Heston Blumenthal is the Willy Wonka of the culinary world. Or possibly some kind of chemical-addled 15th century alchemist. If anyone’s capable of turning lead to gold, it’s Heston…and by ‘lead’ we mean ‘biscuits’. And by ‘gold’ we mean ‘some kind of souffle with exploding jam in it’.
He’s the sort of person who hires a ‘development chef’, calls him Jocky and insists Jocky cooks with a pneumatic drill and a cement mixer.
But would you like to cook like him? Most people don’t have nearly enough test tubes and bunsen burners in their kitchen. And it’s hard to convince the kids that edible wallpaper is an acceptable substitute for fish fingers…although mashed potato volcanoes with erupting gravy would probably be a hit.
Clearly aware that his methods are a bit, well, mental, Heston’s toned down his recipes accordingly for this series. In last night’s episode, he focussed on chocolate. The first recipe (chocolate truffles) was about as simple as it gets: melt chocolate with butter, leave to set, scoop out the ganache with a melon baller and drop into cocoa to dust. Voilà: you never have to give those grasping sods at Lindt another penny of your precious cash.
He then expands on that recipe to create an ‘exploding gateau’. Aha, great! That’ll be more like it. It’ll probably contain enriched uranium. Or possibly a combination of diet coke and mentos….or…
Oh, it’s got a popping candy base. Never mind.
He attempts to make it a bit more exciting by freezing the cake and then coating it with warm melted oil and chocolate dust using an industrial paint sprayer: but at the end of the day it’s still just a chocolate cake with a fizzy foundation.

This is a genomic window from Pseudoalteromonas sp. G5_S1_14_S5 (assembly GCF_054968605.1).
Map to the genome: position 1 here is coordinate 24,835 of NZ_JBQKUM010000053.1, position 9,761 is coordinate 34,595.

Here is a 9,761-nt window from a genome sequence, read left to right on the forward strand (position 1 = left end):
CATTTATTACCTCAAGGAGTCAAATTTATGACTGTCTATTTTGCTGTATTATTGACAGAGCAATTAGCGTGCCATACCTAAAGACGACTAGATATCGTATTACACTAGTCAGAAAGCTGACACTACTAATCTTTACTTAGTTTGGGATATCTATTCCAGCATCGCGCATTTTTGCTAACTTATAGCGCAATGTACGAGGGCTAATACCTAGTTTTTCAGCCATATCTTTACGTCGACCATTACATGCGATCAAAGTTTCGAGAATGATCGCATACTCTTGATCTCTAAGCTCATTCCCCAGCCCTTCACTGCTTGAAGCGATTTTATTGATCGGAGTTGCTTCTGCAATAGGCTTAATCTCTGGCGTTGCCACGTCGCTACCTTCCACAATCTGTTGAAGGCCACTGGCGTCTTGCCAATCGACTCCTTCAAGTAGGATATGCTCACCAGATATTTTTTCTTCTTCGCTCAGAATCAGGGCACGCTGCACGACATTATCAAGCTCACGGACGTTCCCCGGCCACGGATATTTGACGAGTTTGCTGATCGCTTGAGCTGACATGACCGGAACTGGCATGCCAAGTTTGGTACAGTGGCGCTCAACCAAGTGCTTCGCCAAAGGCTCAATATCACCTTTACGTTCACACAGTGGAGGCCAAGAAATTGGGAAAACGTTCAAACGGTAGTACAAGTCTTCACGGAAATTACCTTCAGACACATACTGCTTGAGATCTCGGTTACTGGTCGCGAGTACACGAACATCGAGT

And that’s the problem with How to Cook Like Heston. Obviously it’s entirely impractical to cook like Heston unless you have a centrifuge in your kitchen. And possibly a forge. He’s an exuberant Harry Hill clone with a penchant for making paperclip ice cream and gravy jam.
Unfortunately if you take that away he’s just another telly chef, albeit an accomplished one with a gift for thinking outside the box and combining unusual flavours.
There’s definitely been an attempt to compromise here: the amazing chocolate flowerpot tiramisu with edible soil definitely had the Heston magic. But we want more magic! Bigger thrills! A rocket made from ham! Dark matter mousse!
We proles don’t want to cook like him- it looks like far too much trouble. We want him to make reusable omelette kites with licorice string while we slump on the sofa with a Pot Noodle, gaping vicariously…
Or is that just me?
How to Cook Like Heston is on Channel 4, Wednesdays, 8pm. You can catch up on 4od here